Jennifer is now the CEO of Hearken, a technology company that works with newsrooms to improve their process of story creation. It is a ‘listening first’ model supported by a technology platform that enables communities to have a much greater say in the stories that are created for them.
Hearken seems to have struck a chord as its customers now include a wide spectrum of media companies from small, local newspapers through to the multi-platform giants the BBC and ABC.
Here Jennifer, who will be speaking at this year's Digital Innovators' Summit (DIS), explains how Hearken works, talks about how it benefits journalists, newsrooms and readers and tackles one of the key issue of the day: whether newspaper websites need comments.
Digital Innovators’ Summit 2017 takes place from 19-21 March (main Summit on 20 and 21 March) in Berlin, Germany. With digital in a continuous state of innovation and change, DIS2017 brings together experts from around the world, in media and in related industries, to share ideas, insights and expertise. Now in its 10th year, DIS is a premium event attracting more than 600 top-level delegates from 30+ countries.
In addition to the speaker programme, DIS2017 provides opportunity to meet, discuss trends, challenges and opportunities, and/or simply catch up and have fun through a number of formal and informal networking events. DIS is organised by FIPP, the network for global media, and VDZ, the German Publishers Association. See more at innovators-summit.com. There's still time to book at the standard rate.
There wasn't a "light-bulb" moment per se, but there was a shower moment, when a variety of ideas that'd been swirling in my brain for a couple of years all came together into a coherent system. The short story is I did not intentionally seek a path to become a journalist and now business-owner, but I have always been curious and my curiosity led me here despite lack of training for these two careers.
Coming into journalism without prior experience, I had many questions about why and how stories were reported. In asking my colleagues and spending a lot of time in observing the processes, I was not satisfied that the traditional system was serving the public as well as it could. Newsrooms made decisions based on the input of very few people and those choices had massive impact on their communities. I wondered if there was a way to have the public represented in those decisions and in the process of story creation, rather than after it, and spent a few years tinkering with a new model to accomplish that.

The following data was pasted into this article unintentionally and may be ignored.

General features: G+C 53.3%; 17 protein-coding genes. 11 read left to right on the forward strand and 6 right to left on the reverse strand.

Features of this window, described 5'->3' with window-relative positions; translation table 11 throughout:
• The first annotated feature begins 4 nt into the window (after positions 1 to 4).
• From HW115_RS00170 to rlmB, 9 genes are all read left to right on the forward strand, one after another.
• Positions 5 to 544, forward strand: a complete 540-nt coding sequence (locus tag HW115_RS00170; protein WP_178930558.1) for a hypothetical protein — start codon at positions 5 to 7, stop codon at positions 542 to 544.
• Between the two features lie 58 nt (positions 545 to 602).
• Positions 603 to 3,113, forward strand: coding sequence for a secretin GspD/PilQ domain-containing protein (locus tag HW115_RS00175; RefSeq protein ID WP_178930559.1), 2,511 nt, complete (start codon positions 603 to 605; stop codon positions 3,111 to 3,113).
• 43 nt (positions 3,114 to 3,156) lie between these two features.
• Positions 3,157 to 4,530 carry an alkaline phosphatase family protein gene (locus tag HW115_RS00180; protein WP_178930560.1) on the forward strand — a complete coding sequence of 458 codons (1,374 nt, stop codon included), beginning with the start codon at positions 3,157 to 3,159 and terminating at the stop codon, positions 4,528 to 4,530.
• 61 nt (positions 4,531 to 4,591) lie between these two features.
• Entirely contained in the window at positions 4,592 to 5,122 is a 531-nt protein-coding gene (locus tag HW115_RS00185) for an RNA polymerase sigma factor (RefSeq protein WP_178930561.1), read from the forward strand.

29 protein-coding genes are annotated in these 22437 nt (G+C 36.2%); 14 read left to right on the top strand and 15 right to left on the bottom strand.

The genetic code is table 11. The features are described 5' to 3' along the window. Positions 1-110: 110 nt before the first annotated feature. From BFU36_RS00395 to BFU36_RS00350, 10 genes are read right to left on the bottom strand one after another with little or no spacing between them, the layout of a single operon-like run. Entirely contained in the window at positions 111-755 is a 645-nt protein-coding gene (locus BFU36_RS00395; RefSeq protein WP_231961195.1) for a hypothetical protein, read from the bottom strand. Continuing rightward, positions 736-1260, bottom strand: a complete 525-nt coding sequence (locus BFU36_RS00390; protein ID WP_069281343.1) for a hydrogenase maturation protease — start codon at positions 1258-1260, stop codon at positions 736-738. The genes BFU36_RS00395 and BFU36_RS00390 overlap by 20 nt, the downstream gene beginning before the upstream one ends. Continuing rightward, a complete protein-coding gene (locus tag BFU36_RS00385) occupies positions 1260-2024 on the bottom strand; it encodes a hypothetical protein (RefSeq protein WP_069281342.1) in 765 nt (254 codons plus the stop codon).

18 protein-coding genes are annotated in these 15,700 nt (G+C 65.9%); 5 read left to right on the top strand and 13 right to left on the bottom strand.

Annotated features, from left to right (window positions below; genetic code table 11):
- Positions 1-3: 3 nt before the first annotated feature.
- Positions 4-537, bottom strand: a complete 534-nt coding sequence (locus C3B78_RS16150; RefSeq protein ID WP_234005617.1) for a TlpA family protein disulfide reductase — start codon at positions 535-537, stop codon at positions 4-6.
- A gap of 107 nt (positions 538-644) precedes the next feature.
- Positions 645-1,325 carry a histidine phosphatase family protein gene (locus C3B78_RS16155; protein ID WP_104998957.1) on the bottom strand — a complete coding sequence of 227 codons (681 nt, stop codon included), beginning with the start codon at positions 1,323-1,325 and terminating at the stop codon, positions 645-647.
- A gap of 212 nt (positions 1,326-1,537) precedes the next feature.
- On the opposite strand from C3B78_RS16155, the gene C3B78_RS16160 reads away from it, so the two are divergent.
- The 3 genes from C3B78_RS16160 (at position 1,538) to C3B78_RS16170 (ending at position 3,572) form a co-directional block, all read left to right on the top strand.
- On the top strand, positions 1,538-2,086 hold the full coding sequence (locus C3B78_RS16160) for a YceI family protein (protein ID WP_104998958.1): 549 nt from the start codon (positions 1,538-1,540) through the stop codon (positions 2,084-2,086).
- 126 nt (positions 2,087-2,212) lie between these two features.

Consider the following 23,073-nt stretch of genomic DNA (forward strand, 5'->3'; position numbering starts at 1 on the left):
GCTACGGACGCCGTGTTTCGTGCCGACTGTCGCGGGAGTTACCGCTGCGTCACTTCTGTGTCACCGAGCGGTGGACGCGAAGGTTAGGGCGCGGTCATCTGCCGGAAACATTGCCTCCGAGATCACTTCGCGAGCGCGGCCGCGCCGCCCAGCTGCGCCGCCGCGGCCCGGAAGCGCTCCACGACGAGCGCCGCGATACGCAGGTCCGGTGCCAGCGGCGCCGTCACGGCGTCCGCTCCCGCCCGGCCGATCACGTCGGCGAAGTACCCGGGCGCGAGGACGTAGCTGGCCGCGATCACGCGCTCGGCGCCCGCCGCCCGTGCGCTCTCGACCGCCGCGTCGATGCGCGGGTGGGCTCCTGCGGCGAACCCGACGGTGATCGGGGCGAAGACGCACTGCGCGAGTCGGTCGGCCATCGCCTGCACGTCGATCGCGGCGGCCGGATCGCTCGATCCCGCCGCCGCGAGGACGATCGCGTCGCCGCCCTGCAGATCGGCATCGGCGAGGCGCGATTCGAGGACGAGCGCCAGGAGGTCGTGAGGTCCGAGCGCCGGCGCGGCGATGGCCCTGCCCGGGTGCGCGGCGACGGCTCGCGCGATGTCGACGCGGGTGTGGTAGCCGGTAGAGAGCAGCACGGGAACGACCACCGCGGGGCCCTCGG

In this quest to ensure stories were as relevant as possible to communities, I discovered that bringing the public into the processes of journalism not only made that happen, it made for more original and high-performing stories, and it was deeply satisfying as a journalist to work with the public directly. After seeing success on metrics ranging from prestigious awards to highly popular stories to significant new email leads generated for newsroom subscriptions, I became convinced that this model could scale to newsrooms.
So in 2014 I quit the series I was experimenting with this model (called Curious City) at WBEZ in Chicago and started my own business. Hearken is the name of this business, and the name of the listening-first model and supporting platform that me and an incredible group of collaborators have been developing for a few years now.
There are so many, but to keep it brief here is a breakdown:
● proof that their audience cares about a topic before they've done a word of reporting
● permission to do more creative stories
● to learn who their audience is as individuals so they can better report on their behalf
● to see first-hand the impact of their work
● a continuous stream of fresh story ideas from the public
● compelling sources that make for relatable characters in stories
● a sense of fulfillment by seeing how their work benefits communities
● deeper relationships with their audiences that generate more visits to their site
● email addresses for newsletters and subscriptions
● new visitors and new participants
● advertising or underwriting revenue from selling space on the Hearken tech tools
● an understanding of who their audience is as individuals
● actionable insight into what they care about and need to know
● differentiated content from competitors
● a model that optimises their services for trust over speed
(Without trust, it doesn't matter if you are the first to post the story.)
The most important question I think though is what does the audience / the public get?
● a direct say on the stories made on their behalf
● access to information and experiences that are otherwise off-limits
● coverage that's reflective of a broader diversity of people and a broader diversity of concerns
● a view into and appreciation for how journalism is made
● to be heard, considered and served by those with far more power than they have
● civic empowerment
Hearken is an extremely flexible model that enables newsrooms to bring their audiences into the fold at any point in the story process and allows newsrooms to produce all variety of story types (from local to international, topic-based or general appeal, investigative to profiles to timely quick-turnaround news to enterprise features).
The BBC uses Hearken in many ways, including for original reporting from geographically based teams like in the West Midlands to FAQs after breaking news like the High Court's Brexit ruling. Local newsrooms often use it to run eclectic, general assignment series like KQED's Bay Curious in the San Francisco Bay or New Jersey Public Television's Ask Away. Newsrooms are also using Hearken as a value-add to inspire readers to sign-up, subscribe or donate for premium content, like our partners at the Chronicle for Higher Education. Hearken works no matter what the final form content takes: video, podcast, radio story, newspaper, live event, etc.